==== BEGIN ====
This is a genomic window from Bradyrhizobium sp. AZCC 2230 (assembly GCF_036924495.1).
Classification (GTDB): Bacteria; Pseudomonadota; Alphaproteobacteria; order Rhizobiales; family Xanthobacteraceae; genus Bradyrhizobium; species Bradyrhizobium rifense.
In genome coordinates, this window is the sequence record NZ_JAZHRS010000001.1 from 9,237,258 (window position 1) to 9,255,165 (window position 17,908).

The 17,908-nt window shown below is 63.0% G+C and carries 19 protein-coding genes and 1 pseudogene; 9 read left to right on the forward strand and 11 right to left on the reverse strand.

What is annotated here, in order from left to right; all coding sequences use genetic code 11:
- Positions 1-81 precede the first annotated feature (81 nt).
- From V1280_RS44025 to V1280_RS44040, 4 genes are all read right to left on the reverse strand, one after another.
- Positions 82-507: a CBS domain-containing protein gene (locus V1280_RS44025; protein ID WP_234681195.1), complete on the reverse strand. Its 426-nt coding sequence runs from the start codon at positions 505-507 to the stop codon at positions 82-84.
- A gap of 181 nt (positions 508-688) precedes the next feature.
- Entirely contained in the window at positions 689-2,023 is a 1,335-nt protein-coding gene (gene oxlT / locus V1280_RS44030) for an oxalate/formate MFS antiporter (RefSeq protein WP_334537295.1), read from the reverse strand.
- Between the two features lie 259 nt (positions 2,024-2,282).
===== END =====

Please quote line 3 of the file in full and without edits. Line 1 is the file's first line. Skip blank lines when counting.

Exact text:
In genome coordinates, this window is the sequence record NZ_JAZHRS010000001.1 from 9,237,258 (window position 1) to 9,255,165 (window position 17,908).